Researchers from the University of Reading, Cranfield University and the Royal Agricultural College found that while organic farming generally creates lower greenhouse gas (GHG), up to 20% lower for crops and 4% for livestock, it also produces less food energy output per hectare. The paper was recently published in Nature Communications and suggests that 100% organic farming would yield up to 40% less food if the nation did not change its diet, leading to increased imports and a net increase in greenhouse gas emissions.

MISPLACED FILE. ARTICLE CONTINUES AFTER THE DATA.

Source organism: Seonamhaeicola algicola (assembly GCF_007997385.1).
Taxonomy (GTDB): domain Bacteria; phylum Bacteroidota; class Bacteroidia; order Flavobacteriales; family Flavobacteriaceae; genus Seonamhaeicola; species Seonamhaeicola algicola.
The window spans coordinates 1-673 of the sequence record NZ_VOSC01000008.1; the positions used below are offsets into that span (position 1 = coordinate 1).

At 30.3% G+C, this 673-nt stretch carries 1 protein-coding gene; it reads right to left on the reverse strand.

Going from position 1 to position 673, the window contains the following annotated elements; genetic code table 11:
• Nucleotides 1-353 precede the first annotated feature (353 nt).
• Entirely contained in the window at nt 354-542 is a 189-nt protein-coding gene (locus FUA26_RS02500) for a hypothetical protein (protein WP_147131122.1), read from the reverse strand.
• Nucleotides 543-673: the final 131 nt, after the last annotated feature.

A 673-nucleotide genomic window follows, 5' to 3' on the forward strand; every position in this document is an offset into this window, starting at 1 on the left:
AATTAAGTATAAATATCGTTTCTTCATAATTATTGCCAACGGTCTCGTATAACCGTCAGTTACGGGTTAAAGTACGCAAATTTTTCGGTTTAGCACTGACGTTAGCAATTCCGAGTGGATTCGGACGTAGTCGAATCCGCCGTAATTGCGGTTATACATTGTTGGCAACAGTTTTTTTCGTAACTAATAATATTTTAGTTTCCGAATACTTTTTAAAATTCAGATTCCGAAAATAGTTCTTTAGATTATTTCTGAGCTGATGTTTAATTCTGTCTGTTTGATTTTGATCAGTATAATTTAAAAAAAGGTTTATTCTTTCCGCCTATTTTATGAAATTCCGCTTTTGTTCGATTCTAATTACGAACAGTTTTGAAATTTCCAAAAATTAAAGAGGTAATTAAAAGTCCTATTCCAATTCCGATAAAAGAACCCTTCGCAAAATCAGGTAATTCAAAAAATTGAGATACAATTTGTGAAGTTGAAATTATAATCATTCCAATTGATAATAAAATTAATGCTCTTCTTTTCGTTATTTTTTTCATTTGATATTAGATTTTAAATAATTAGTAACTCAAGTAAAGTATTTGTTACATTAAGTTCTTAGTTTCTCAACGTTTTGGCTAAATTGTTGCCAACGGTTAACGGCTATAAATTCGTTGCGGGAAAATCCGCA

Philip Jones, Senior Research Fellow in the School of Agriculture, Policy and Development at the University of Reading said:
“At present we use somewhere in the region of two million hectares of land to supplement our national diets. We estimate that were organic farming to be adopted wholesale without any change in diet, we would need nearly six million more hectares of land – much of which would need to come from Europe. This has an associated impact on the environment, adding potentially unnecessary food miles and greenhouse gas emissions to our food systems.”